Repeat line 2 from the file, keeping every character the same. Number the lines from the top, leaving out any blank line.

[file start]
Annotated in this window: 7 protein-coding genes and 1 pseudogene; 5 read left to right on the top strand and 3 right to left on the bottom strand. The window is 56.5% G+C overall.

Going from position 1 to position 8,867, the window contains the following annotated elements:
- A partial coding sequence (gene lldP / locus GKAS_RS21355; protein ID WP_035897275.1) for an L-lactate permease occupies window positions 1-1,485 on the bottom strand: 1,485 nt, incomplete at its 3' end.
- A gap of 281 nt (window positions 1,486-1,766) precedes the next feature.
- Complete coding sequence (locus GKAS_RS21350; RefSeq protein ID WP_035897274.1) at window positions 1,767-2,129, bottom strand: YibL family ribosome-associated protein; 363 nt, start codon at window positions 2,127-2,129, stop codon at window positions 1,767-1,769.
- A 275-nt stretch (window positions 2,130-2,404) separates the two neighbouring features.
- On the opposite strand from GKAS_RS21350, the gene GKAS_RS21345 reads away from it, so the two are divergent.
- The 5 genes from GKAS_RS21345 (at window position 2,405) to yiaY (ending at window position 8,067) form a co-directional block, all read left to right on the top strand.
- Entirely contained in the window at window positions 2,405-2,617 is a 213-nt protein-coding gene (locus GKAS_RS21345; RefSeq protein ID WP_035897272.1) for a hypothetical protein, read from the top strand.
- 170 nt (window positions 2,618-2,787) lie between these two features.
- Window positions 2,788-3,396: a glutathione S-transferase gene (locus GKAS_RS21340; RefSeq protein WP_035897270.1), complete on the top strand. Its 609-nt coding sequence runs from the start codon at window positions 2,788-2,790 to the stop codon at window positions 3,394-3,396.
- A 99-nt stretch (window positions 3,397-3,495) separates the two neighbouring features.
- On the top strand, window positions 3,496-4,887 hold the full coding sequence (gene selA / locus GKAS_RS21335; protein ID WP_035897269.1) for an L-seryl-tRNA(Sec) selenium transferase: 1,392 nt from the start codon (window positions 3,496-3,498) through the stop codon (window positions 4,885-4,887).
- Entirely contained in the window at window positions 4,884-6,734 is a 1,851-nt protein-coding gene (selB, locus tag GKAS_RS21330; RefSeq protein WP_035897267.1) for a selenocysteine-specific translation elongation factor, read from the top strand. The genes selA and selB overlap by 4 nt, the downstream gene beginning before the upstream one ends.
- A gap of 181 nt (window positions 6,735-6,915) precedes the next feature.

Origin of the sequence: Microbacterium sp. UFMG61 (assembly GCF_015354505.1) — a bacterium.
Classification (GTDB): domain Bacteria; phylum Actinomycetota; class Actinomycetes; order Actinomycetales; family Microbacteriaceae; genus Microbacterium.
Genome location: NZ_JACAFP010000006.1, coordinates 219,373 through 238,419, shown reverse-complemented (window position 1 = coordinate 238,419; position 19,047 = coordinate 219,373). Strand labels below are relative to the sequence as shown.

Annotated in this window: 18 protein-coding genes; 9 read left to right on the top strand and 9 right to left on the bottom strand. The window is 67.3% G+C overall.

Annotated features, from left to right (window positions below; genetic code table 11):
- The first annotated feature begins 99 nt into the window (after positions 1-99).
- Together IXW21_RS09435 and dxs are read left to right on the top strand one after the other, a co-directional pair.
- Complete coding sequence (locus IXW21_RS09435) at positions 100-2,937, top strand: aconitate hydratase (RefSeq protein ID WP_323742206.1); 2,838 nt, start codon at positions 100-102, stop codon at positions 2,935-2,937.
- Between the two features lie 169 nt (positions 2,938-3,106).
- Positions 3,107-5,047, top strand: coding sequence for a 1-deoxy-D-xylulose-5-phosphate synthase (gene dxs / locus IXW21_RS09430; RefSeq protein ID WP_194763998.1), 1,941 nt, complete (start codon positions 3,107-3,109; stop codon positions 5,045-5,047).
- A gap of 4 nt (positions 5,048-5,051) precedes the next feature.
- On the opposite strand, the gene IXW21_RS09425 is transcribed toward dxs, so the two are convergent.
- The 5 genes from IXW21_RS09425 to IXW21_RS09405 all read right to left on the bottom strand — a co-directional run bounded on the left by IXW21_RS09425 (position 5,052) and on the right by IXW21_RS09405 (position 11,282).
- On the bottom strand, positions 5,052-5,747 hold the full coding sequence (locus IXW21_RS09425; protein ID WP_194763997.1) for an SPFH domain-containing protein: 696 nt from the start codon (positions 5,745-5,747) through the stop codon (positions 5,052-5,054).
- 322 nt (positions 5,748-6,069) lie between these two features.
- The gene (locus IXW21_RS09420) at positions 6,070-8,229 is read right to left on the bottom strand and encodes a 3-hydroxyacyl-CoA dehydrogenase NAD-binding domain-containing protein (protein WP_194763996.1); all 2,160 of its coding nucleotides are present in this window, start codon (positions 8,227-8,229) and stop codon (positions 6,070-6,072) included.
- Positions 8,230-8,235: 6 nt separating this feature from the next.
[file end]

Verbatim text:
Going from position 1 to position 8,867, the window contains the following annotated elements: